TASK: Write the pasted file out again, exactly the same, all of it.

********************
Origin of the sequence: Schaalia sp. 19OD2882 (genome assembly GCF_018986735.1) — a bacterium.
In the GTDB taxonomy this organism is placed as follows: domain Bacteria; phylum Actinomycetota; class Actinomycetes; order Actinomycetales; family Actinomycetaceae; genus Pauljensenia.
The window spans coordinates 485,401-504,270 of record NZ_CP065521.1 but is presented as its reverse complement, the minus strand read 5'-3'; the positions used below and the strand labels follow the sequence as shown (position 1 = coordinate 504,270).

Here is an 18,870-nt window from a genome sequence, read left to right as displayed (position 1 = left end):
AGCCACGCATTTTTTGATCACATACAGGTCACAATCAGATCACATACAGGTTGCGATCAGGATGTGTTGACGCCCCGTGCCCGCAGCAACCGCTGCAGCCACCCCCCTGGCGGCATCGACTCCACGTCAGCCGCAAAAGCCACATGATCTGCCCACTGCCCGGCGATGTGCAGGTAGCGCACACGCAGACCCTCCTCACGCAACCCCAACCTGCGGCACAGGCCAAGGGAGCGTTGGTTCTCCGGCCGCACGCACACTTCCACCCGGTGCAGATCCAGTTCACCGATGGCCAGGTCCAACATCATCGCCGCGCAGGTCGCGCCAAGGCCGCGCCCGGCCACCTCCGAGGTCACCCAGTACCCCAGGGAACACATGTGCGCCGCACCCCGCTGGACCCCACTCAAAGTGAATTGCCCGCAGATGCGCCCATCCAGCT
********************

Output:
Origin of the sequence: Schaalia sp. 19OD2882 (genome assembly GCF_018986735.1) — a bacterium.
In the GTDB taxonomy this organism is placed as follows: domain Bacteria; phylum Actinomycetota; class Actinomycetes; order Actinomycetales; family Actinomycetaceae; genus Pauljensenia.
The window spans coordinates 485,401-504,270 of record NZ_CP065521.1 but is presented as its reverse complement, the minus strand read 5'-3'; the positions used below and the strand labels follow the sequence as shown (position 1 = coordinate 504,270).

Here is an 18,870-nt window from a genome sequence, read left to right as displayed (position 1 = left end):
AGCCACGCATTTTTTGATCACATACAGGTCACAATCAGATCACATACAGGTTGCGATCAGGATGTGTTGACGCCCCGTGCCCGCAGCAACCGCTGCAGCCACCCCCCTGGCGGCATCGACTCCACGTCAGCCGCAAAAGCCACATGATCTGCCCACTGCCCGGCGATGTGCAGGTAGCGCACACGCAGACCCTCCTCACGCAACCCCAACCTGCGGCACAGGCCAAGGGAGCGTTGGTTCTCCGGCCGCACGCACACTTCCACCCGGTGCAGATCCAGTTCACCGATGGCCAGGTCCAACATCATCGCCGCGCAGGTCGCGCCAAGGCCGCGCCCGGCCACCTCCGAGGTCACCCAGTACCCCAGGGAACACATGTGCGCCGCACCCCGCTGGACCCCACTCAAAGTGAATTGCCCGCAGATGCGCCCATCCAGCT